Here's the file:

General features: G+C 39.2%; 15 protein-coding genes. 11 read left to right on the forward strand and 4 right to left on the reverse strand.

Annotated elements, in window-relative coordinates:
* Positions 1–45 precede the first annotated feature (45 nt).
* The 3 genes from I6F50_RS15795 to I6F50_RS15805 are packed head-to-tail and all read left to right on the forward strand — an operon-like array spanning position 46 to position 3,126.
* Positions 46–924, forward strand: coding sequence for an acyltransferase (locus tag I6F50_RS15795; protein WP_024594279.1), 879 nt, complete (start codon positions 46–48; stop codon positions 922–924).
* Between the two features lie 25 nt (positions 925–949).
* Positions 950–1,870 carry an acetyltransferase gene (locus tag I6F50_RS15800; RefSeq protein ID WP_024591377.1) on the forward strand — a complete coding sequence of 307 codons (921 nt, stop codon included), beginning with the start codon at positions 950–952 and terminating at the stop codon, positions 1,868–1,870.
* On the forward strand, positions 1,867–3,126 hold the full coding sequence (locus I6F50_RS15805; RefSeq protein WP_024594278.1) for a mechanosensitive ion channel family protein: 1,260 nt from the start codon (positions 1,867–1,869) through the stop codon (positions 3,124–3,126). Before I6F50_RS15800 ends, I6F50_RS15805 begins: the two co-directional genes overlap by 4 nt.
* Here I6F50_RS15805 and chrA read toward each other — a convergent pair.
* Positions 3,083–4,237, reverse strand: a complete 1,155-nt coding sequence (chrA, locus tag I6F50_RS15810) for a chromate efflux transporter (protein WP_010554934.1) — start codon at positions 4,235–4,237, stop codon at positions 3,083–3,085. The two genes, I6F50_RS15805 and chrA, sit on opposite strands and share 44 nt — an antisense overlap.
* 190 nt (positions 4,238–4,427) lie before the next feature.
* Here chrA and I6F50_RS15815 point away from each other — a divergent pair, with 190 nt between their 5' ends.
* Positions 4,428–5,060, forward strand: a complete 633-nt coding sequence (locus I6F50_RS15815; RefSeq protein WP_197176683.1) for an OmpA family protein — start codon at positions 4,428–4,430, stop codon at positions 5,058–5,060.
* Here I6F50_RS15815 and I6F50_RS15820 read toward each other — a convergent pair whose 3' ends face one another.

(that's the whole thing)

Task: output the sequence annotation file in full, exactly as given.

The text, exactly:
General features: G+C 39.2%; 15 protein-coding genes. 11 read left to right on the forward strand and 4 right to left on the reverse strand.

Annotated elements, in window-relative coordinates:
* Positions 1–45 precede the first annotated feature (45 nt).
* The 3 genes from I6F50_RS15795 to I6F50_RS15805 are packed head-to-tail and all read left to right on the forward strand — an operon-like array spanning position 46 to position 3,126.
* Positions 46–924, forward strand: coding sequence for an acyltransferase (locus tag I6F50_RS15795; protein WP_024594279.1), 879 nt, complete (start codon positions 46–48; stop codon positions 922–924).
* Between the two features lie 25 nt (positions 925–949).
* Positions 950–1,870 carry an acetyltransferase gene (locus tag I6F50_RS15800; RefSeq protein ID WP_024591377.1) on the forward strand — a complete coding sequence of 307 codons (921 nt, stop codon included), beginning with the start codon at positions 950–952 and terminating at the stop codon, positions 1,868–1,870.
* On the forward strand, positions 1,867–3,126 hold the full coding sequence (locus I6F50_RS15805; RefSeq protein WP_024594278.1) for a mechanosensitive ion channel family protein: 1,260 nt from the start codon (positions 1,867–1,869) through the stop codon (positions 3,124–3,126). Before I6F50_RS15800 ends, I6F50_RS15805 begins: the two co-directional genes overlap by 4 nt.
* Here I6F50_RS15805 and chrA read toward each other — a convergent pair.
* Positions 3,083–4,237, reverse strand: a complete 1,155-nt coding sequence (chrA, locus tag I6F50_RS15810) for a chromate efflux transporter (protein WP_010554934.1) — start codon at positions 4,235–4,237, stop codon at positions 3,083–3,085. The two genes, I6F50_RS15805 and chrA, sit on opposite strands and share 44 nt — an antisense overlap.
* 190 nt (positions 4,238–4,427) lie before the next feature.
* Here chrA and I6F50_RS15815 point away from each other — a divergent pair, with 190 nt between their 5' ends.
* Positions 4,428–5,060, forward strand: a complete 633-nt coding sequence (locus I6F50_RS15815; RefSeq protein WP_197176683.1) for an OmpA family protein — start codon at positions 4,428–4,430, stop codon at positions 5,058–5,060.
* Here I6F50_RS15815 and I6F50_RS15820 read toward each other — a convergent pair whose 3' ends face one another.